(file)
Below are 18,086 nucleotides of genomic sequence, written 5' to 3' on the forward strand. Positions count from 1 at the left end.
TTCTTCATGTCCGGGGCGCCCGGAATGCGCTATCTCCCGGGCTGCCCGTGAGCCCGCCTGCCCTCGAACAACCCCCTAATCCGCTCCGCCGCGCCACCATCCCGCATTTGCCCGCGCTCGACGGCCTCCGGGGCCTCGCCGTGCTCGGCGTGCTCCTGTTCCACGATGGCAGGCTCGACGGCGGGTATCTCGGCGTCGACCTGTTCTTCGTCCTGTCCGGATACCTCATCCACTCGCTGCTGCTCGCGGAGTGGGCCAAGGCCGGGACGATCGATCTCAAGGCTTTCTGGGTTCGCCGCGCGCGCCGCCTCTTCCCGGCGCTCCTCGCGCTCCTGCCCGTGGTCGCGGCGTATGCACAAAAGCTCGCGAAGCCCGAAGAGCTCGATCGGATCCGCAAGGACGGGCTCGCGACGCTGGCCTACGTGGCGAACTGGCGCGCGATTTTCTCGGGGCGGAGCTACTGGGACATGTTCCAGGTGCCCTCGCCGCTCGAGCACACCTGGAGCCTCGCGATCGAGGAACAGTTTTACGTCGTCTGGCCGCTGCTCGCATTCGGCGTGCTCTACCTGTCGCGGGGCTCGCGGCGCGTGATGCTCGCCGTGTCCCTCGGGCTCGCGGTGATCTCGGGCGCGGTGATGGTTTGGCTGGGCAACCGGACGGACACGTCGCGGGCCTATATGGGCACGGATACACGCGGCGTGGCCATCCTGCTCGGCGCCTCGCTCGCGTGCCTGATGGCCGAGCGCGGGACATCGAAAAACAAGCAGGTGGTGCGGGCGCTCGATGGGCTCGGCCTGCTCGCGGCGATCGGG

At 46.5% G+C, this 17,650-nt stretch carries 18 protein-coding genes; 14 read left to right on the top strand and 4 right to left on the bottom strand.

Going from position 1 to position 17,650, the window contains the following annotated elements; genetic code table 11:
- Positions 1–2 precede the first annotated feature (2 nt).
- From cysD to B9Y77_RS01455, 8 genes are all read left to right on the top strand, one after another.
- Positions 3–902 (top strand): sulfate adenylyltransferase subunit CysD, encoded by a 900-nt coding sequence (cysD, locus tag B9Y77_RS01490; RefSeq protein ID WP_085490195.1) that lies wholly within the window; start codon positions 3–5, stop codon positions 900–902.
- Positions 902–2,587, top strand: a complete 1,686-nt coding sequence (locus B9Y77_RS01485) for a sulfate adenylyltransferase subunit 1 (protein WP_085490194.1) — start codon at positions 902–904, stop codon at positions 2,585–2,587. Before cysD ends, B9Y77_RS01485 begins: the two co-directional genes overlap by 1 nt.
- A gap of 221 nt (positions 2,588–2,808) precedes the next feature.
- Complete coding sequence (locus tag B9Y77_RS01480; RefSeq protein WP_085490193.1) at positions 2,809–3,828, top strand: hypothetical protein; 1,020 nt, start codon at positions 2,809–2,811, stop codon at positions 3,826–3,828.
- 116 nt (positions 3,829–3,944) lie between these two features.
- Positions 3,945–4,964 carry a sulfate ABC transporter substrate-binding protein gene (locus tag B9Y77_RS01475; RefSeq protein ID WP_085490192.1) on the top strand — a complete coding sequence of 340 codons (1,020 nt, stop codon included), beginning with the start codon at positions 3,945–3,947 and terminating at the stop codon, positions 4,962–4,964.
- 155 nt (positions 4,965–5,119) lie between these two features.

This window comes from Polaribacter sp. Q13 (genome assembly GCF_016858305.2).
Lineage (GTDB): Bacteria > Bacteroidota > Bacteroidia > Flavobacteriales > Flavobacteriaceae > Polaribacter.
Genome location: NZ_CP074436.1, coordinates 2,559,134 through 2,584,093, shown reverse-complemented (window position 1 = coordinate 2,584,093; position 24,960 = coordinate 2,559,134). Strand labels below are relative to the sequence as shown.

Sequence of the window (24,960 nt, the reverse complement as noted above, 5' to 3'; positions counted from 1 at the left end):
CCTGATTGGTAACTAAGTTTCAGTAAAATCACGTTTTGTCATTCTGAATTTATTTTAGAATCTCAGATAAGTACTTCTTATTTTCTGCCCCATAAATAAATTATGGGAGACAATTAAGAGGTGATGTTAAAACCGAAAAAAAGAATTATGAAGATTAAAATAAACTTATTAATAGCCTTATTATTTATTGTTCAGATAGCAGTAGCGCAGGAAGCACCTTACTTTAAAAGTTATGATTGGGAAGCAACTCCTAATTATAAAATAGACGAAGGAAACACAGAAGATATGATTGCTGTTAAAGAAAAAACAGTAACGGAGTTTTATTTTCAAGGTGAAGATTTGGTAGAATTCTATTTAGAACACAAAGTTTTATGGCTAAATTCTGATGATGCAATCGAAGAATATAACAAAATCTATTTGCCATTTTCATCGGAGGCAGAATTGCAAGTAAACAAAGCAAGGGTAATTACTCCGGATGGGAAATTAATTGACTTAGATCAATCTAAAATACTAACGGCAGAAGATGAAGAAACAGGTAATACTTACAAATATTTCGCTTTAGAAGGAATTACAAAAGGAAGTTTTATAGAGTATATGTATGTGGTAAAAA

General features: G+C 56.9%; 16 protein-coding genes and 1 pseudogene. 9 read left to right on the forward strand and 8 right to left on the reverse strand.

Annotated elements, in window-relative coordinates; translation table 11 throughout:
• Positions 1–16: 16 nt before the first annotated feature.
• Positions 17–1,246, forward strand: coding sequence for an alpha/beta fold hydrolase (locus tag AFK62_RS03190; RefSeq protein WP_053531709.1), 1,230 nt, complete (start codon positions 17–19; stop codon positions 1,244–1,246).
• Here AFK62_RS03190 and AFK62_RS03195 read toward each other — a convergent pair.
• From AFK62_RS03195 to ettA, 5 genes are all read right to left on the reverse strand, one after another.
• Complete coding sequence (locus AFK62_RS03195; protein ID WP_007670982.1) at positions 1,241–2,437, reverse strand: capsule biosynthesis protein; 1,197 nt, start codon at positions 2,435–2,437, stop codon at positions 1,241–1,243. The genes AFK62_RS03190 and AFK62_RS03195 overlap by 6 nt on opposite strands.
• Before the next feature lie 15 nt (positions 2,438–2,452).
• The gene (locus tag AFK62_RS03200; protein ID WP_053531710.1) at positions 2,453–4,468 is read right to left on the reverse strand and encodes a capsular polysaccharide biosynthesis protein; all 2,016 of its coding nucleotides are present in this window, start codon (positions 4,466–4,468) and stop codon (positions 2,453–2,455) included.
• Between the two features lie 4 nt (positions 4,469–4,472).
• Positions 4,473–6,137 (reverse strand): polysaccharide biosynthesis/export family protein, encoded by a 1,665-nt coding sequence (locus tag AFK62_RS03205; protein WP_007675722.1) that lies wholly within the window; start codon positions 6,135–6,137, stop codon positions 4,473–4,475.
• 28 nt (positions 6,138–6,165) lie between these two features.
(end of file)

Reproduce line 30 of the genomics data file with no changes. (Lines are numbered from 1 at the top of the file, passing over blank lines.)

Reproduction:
• 28 nt (positions 6,138–6,165) lie between these two features.